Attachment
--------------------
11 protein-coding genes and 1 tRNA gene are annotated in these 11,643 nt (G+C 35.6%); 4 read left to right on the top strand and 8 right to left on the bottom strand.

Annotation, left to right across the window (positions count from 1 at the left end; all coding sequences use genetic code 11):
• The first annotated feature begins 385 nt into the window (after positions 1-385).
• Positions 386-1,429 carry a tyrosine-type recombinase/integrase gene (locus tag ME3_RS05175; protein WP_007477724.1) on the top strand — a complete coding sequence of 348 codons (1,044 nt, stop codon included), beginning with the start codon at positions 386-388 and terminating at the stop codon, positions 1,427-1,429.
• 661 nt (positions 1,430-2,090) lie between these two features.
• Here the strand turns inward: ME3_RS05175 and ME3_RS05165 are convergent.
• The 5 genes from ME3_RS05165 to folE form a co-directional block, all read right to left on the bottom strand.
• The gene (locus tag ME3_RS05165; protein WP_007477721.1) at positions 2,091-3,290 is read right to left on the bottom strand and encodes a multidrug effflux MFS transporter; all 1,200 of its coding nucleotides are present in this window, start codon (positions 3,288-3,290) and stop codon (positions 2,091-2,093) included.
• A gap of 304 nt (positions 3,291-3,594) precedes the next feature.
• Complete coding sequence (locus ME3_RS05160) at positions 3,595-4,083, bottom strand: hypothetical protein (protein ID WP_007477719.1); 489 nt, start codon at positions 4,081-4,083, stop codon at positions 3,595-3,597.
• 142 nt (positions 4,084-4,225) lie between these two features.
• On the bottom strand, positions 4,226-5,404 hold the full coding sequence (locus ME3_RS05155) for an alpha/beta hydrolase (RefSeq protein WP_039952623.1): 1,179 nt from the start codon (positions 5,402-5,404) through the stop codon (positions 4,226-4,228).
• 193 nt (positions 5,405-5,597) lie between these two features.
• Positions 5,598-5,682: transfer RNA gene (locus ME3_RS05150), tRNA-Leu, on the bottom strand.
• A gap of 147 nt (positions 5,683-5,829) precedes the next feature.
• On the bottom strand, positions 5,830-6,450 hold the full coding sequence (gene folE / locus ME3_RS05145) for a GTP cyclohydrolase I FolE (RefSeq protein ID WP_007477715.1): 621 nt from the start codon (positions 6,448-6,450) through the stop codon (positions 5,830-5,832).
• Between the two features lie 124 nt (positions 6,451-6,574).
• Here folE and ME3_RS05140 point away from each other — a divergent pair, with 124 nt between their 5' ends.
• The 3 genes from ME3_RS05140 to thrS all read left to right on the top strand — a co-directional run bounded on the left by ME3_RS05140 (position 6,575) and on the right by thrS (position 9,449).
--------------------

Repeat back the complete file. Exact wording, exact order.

11 protein-coding genes and 1 tRNA gene are annotated in these 11,643 nt (G+C 35.6%); 4 read left to right on the top strand and 8 right to left on the bottom strand.

Annotation, left to right across the window (positions count from 1 at the left end; all coding sequences use genetic code 11):
• The first annotated feature begins 385 nt into the window (after positions 1-385).
• Positions 386-1,429 carry a tyrosine-type recombinase/integrase gene (locus tag ME3_RS05175; protein WP_007477724.1) on the top strand — a complete coding sequence of 348 codons (1,044 nt, stop codon included), beginning with the start codon at positions 386-388 and terminating at the stop codon, positions 1,427-1,429.
• 661 nt (positions 1,430-2,090) lie between these two features.
• Here the strand turns inward: ME3_RS05175 and ME3_RS05165 are convergent.
• The 5 genes from ME3_RS05165 to folE form a co-directional block, all read right to left on the bottom strand.
• The gene (locus tag ME3_RS05165; protein WP_007477721.1) at positions 2,091-3,290 is read right to left on the bottom strand and encodes a multidrug effflux MFS transporter; all 1,200 of its coding nucleotides are present in this window, start codon (positions 3,288-3,290) and stop codon (positions 2,091-2,093) included.
• A gap of 304 nt (positions 3,291-3,594) precedes the next feature.
• Complete coding sequence (locus ME3_RS05160) at positions 3,595-4,083, bottom strand: hypothetical protein (protein ID WP_007477719.1); 489 nt, start codon at positions 4,081-4,083, stop codon at positions 3,595-3,597.
• 142 nt (positions 4,084-4,225) lie between these two features.
• On the bottom strand, positions 4,226-5,404 hold the full coding sequence (locus ME3_RS05155) for an alpha/beta hydrolase (RefSeq protein WP_039952623.1): 1,179 nt from the start codon (positions 5,402-5,404) through the stop codon (positions 4,226-4,228).
• 193 nt (positions 5,405-5,597) lie between these two features.
• Positions 5,598-5,682: transfer RNA gene (locus ME3_RS05150), tRNA-Leu, on the bottom strand.
• A gap of 147 nt (positions 5,683-5,829) precedes the next feature.
• On the bottom strand, positions 5,830-6,450 hold the full coding sequence (gene folE / locus ME3_RS05145) for a GTP cyclohydrolase I FolE (RefSeq protein ID WP_007477715.1): 621 nt from the start codon (positions 6,448-6,450) through the stop codon (positions 5,830-5,832).
• Between the two features lie 124 nt (positions 6,451-6,574).
• Here folE and ME3_RS05140 point away from each other — a divergent pair, with 124 nt between their 5' ends.
• The 3 genes from ME3_RS05140 to thrS all read left to right on the top strand — a co-directional run bounded on the left by ME3_RS05140 (position 6,575) and on the right by thrS (position 9,449).